As we do so, we have brothers and sisters sleeping with no roof on cold, wet nights in many corners of our country from Luzon, Visayas and Mindanao. While we are 'putting things in proper perspective,' there are families in Mindanao who are never sure if they will receive donated rice the next day or if they will have to leave home once again due to a seemingly never-ending war in the South brought about by our failure to understand and realize our Moro brothers and sisters’ right to self-determination. While we list, study, beg for indulgence, for understanding given the constraints of us and our context, children die of malnourishment, women suffer for their lack of choice and control over their own reproduction, young kids (for sheer absence of anything to hold on to) engage in destructive behaviors that threaten themselves, their families and their communities. 

Yes, we can be patient. We can put things in proper perspective. We can be understanding and enjoy this short moment of something positive in our politics. But we cannot afford too much of it.

I am not advocating for a grim and determined Noynoy—far from it. Instead, I am calling for a circumspect and empowering political and civil society and a Noynoy who leads towards it. I appreciate Noynoy’s laid back, nonchalant, unassuming stance. I do understand that he needs to manage expectations, be prudent, take one step at a time. But it's one thing to find the grace to be happy and in control despite the odds, yet still deliver. It's another not to dare, not to dream, not to even try to be more, to demand more, to aim at excellence, to work hard, to discipline oneself, to sacrifice. It's another not to lead. I always believe in the heart that is fired up by a purpose, by a calling, by faith in something bigger than one’s self. I still believe there is that in our new president. But we cannot just believe in Noynoy and rely on him. Political and civil society need to support, create and be part of a context that will allow Noynoy, encourage him, pressure him even, to be more.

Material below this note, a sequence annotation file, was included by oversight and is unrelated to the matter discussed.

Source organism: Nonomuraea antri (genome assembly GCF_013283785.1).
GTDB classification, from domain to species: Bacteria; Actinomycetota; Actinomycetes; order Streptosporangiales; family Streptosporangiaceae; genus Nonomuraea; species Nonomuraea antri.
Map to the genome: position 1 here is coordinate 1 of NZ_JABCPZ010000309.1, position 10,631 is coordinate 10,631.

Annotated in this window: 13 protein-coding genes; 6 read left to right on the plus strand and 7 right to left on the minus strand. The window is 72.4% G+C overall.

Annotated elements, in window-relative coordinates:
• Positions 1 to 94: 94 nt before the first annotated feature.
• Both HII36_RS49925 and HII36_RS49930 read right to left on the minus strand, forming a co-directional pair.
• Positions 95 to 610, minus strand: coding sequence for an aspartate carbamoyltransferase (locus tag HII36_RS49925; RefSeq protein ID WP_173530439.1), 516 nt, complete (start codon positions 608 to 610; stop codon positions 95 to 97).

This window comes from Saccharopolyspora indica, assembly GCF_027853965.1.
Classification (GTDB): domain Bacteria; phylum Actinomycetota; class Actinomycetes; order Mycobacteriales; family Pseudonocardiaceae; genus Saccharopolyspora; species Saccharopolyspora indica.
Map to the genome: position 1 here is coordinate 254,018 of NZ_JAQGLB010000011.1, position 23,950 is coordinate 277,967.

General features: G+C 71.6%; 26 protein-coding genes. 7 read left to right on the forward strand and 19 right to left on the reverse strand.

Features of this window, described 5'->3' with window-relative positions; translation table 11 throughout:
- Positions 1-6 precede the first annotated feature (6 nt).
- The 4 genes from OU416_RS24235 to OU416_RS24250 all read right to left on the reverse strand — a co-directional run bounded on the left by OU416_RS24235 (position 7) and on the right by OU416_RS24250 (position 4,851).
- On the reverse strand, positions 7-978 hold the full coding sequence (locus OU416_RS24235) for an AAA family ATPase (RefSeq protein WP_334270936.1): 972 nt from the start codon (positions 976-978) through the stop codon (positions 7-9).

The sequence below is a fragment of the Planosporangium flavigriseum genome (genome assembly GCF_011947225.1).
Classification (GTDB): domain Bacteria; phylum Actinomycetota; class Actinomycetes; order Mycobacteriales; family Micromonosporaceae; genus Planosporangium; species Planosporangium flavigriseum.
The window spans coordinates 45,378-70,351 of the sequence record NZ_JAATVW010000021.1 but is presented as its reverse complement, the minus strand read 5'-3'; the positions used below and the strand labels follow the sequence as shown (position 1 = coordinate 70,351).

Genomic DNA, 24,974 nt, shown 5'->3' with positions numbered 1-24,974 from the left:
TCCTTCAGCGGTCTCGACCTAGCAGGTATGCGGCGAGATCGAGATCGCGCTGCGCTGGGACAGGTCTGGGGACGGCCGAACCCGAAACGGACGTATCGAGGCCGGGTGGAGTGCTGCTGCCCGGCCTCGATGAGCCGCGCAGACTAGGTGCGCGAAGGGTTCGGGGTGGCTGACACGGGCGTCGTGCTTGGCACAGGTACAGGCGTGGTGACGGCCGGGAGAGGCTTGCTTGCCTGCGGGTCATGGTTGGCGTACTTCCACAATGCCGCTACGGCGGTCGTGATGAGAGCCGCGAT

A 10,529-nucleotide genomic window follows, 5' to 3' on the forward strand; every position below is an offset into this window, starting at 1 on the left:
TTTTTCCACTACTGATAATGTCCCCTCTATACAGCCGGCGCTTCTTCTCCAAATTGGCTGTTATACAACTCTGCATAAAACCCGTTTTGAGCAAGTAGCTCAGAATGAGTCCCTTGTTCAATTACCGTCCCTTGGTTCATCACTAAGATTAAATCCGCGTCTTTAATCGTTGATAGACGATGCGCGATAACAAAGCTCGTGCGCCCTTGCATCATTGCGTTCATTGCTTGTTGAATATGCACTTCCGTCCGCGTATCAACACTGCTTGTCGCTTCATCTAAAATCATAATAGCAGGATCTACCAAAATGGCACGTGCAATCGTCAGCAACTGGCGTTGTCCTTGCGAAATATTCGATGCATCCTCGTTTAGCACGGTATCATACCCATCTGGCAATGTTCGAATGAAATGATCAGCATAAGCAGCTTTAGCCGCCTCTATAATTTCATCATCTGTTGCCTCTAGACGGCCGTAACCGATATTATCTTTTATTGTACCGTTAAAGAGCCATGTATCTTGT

As we celebrate Noynoy as a person, I am reminded of the movie Batman: The Dark Knight. The people of Gotham City celebrated Batman, a hero with superpowers they believe can solve everything. But Batman, the beloved superhero, inspired a force of destruction (Joker) who wanted to prove that people's hopes were wrong. The celebration of a superhero wielded destruction. It gave birth to a force just as strong as the superhero’s powers. Much worse, it bred complacency and denied the people of proving their worth, stretching their strengths and building their character. 

In Physics, you have Newton’s Third Law of Motion—forces come in pairs where every action leads to a reaction with an equivalent amount of force. In Marxism, you have the thesis - anti-thesis dynamics. A superhero tends to negate collective strengths; it tends to create a menacing force just as powerful as the superhero. Noynoy can't be celebrated as a superhero; for superheroes have to be hunted. We have to be on guard with things we regard to have superpowers. As the movie concludes, Batman has to be a Dark Knight—hunted and considered as society’s menace—for it to wield good and strengthen the collective will.